Do you think baseload? Or do you just think of central heating?
I am genuinely a fan of debunking myths, superstitions and suppositions. Bob Cain of Lumberport wrote an article entitled “Nothing can replace coal for baseload power needs,” and he does a good job of explaining the problems of nuclear energy. He is also very informed about the idiosyncrasies of the global gas market, although he doesn’t anticipate that even if coal were as economically superior to gas as he says it is (what with shale having damaged prices), then the widespread commercialization of the clean coal technologies he exhorts would surely have a similarly demoralizing effect on coal markets. But it is at the very least an interesting piece.
The trouble is that he then says “renewable energy can never be constant enough to act as “baseload units of power,” before criticizing (validly, I will admit) the availability of wind and solar power. Despite that, a couple of lines above, he typed the word “geothermal.” Geothermal is a wonderful thing — consider the Lardarello plants in Italy, which next year will have been producing power for a century and a decade. The oldest coal plant in the States began producing power in 1938, 34 years after Lardarello.
You might argue that the Geysers only came on in 1960 and that he is talking about America, not the world — but if Italy can run a geothermal plant that long there is no reason the U.S. can’t. After all, it is the same technology. Other than the accessibility of geothermal resources, location is irrelevant.
Coal really is on its way out, and I don’t mind betting the Geysers will still be puffing away when the last great American coal railway is shut down for good and turned into an attraction. But why don’t people think of geothermal? Media, bloggers, even renewable energy advocates routinely omit the technology from discussions and news. The technology is proven, projects are in the pipeline worldwide — so why does geothermal energy struggle to keep up with solar and wind in the public popularity stakes? Surely it can’t be for the minimal, even negligible seismic susurrations that accompany it. Even the front-loaded financing scheme shouldn’t be too off-putting to your average investor — imagine the sort of action nuclear power, similiarly top-heavy, would be getting were it not for incidents like Chernobyl, Three Mile Island and Fukushima (were it not for Fukushima there might be a dozen more nuclear projects worldwide right now, and that is even with Chernobyl and Three Mile Island in living memory).
A geothermal company executive I spoke to a while back mentioned that, amongst the operational and technological concerns I had called him to discuss, he also perceived the lack of a robust approach to lobbying for geothermal energy in the United States compared to wind and solar. As I’ve mentioned before I believe that education and public perception is the alpha and the omega when it comes to where you get your electricity generation from, and we half-jokingly talked about how it might have to do with the name. Wind and solar: they are very easy to understand. Instantly you picture a wind turbine and a solar panel, sunlight coruscating from the latter in that now classic, easily marketed image. They are the runway models of renewable energy.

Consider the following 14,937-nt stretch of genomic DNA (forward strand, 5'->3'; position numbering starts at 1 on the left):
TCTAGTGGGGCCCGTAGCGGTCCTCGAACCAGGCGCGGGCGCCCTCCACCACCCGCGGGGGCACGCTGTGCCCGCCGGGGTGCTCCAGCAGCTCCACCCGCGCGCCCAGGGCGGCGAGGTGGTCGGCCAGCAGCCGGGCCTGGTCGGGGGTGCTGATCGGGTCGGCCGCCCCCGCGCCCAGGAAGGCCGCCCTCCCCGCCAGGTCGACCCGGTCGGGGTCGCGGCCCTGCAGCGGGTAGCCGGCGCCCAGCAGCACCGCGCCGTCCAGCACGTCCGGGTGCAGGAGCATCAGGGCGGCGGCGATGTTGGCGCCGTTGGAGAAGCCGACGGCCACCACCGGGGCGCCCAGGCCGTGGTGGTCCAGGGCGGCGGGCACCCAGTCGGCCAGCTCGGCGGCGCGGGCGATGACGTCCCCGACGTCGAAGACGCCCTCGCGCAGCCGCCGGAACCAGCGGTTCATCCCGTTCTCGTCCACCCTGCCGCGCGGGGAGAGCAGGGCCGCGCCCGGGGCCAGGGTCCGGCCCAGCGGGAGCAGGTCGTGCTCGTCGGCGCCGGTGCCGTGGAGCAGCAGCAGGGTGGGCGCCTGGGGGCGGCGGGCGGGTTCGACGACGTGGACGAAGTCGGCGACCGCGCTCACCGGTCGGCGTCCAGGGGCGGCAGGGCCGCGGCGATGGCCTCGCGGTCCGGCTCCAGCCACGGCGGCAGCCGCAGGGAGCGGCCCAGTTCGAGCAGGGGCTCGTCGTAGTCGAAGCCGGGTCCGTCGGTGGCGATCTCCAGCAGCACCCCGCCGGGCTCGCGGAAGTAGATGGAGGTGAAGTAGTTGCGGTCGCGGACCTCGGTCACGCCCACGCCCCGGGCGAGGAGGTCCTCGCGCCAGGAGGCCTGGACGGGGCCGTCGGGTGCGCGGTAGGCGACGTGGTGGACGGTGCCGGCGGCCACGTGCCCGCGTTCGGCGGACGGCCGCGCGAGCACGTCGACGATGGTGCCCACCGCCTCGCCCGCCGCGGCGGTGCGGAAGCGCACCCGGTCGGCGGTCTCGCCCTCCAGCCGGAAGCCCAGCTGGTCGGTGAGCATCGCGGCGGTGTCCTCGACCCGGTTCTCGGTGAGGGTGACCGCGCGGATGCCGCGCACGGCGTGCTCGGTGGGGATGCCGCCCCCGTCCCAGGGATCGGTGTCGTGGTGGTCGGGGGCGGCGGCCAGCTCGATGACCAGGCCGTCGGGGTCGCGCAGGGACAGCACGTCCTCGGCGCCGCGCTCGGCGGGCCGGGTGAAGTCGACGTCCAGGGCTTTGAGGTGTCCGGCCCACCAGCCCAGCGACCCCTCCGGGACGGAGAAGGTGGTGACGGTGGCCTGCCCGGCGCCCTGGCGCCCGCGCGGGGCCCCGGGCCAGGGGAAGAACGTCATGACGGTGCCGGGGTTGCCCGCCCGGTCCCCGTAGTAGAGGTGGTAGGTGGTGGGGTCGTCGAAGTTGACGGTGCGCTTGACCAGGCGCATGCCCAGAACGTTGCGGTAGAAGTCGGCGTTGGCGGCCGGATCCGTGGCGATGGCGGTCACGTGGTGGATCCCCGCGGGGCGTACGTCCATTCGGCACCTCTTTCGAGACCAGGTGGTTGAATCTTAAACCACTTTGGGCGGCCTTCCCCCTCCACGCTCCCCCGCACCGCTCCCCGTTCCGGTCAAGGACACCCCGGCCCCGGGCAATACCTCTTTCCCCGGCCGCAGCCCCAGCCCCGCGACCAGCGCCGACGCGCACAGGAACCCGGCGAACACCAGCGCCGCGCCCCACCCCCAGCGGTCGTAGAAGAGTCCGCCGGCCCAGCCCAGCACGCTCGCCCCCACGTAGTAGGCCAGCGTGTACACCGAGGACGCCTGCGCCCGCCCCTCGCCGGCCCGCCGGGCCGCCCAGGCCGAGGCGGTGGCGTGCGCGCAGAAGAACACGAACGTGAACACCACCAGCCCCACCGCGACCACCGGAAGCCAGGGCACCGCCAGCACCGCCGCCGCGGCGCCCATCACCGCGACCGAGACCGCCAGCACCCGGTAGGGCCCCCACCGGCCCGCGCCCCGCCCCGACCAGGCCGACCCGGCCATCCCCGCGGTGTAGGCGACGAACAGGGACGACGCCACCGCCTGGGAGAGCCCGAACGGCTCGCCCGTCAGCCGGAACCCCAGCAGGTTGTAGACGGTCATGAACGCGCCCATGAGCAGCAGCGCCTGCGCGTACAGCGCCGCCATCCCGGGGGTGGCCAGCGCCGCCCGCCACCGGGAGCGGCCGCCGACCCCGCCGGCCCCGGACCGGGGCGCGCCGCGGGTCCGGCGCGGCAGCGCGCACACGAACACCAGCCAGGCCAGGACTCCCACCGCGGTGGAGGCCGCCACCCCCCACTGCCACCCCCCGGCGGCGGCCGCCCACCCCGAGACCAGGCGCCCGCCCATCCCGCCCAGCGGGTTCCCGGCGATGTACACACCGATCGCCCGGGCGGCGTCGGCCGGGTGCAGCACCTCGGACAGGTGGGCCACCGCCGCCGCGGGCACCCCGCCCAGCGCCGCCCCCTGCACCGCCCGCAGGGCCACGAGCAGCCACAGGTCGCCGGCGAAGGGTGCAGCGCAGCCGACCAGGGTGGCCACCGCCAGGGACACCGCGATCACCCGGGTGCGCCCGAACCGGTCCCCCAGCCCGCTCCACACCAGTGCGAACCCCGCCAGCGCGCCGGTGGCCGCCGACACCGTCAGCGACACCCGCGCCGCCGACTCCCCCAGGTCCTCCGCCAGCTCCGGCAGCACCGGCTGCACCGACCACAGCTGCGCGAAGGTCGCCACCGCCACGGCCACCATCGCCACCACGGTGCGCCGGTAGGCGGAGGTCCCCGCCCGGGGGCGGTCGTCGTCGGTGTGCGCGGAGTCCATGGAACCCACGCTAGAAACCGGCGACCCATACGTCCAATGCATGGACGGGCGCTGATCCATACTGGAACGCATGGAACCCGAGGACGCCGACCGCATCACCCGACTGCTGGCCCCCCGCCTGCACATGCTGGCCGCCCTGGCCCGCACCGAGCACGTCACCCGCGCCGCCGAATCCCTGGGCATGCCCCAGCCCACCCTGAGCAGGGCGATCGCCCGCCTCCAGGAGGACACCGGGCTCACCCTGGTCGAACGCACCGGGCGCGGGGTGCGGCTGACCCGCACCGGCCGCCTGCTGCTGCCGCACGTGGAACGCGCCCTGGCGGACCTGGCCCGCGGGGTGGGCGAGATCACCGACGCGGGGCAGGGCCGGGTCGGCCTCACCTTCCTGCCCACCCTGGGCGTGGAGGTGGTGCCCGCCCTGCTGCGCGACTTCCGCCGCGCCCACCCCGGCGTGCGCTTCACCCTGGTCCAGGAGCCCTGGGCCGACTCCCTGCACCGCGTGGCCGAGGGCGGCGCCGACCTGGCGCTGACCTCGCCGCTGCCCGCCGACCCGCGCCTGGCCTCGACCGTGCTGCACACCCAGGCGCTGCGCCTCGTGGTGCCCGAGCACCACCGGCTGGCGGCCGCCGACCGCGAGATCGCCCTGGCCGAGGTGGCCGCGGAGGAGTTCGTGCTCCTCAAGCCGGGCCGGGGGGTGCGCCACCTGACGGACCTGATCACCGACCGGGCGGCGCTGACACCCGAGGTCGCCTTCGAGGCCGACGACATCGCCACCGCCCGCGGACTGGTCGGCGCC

But what do you think of when you hear geothermal energy? As a researcher I get a tumble of visions, chief among them clouds of steam emitting from some vast pit surrounded by either dripping rainforests or frigid tundra, and a snaking subterranean tangle of pipes and pumps. Scientists might see a detailed depth diagram coloured according to rock type. But the public and, by extension, most members of national governments, might see a cartoonish image of lava, or a volcano, or not know what to think at all.
Many Californians are more familiar with the concept given they have domestic geothermal heating systems in their homes; likewise for the Icelandic populace. But that might even serve to disassociate geothermal with large-scale power generation as opposed to personal survivalist energy sources (a great blog on Renewable Energy World titled ‘Preparing for the Zombie Apocalypse: Are Microgrids our only Chance?’ unfortunately didn’t explore the last-man-on-earth scenario applications of existing domestic geothermal systems).
So maybe, in an age where renewable energy is a priority and information is shared quicker and in vaster quantities than ever before, it’s the name. A Greek mashup of two words most people already have pretty firmly assigned to other things in their mind — “thermal” we’re all OK with, but “geo” makes us think of geology, and then we’re into a realm of dry science and soil samples. Way off. Personally I think the Indonesian term “panas bumi” or “hot earth” is much more accurately descriptive of where this energy actually comes from.
The one thing that geothermal has in common with solar and wind is this: the resource is there already. The sun shines, the wind blows and our planet is hot. We’re stuck to a ball of rock spinning through space with a terrific heat inside it that our best and brightest are working at better harnessing. How’s that for imagery?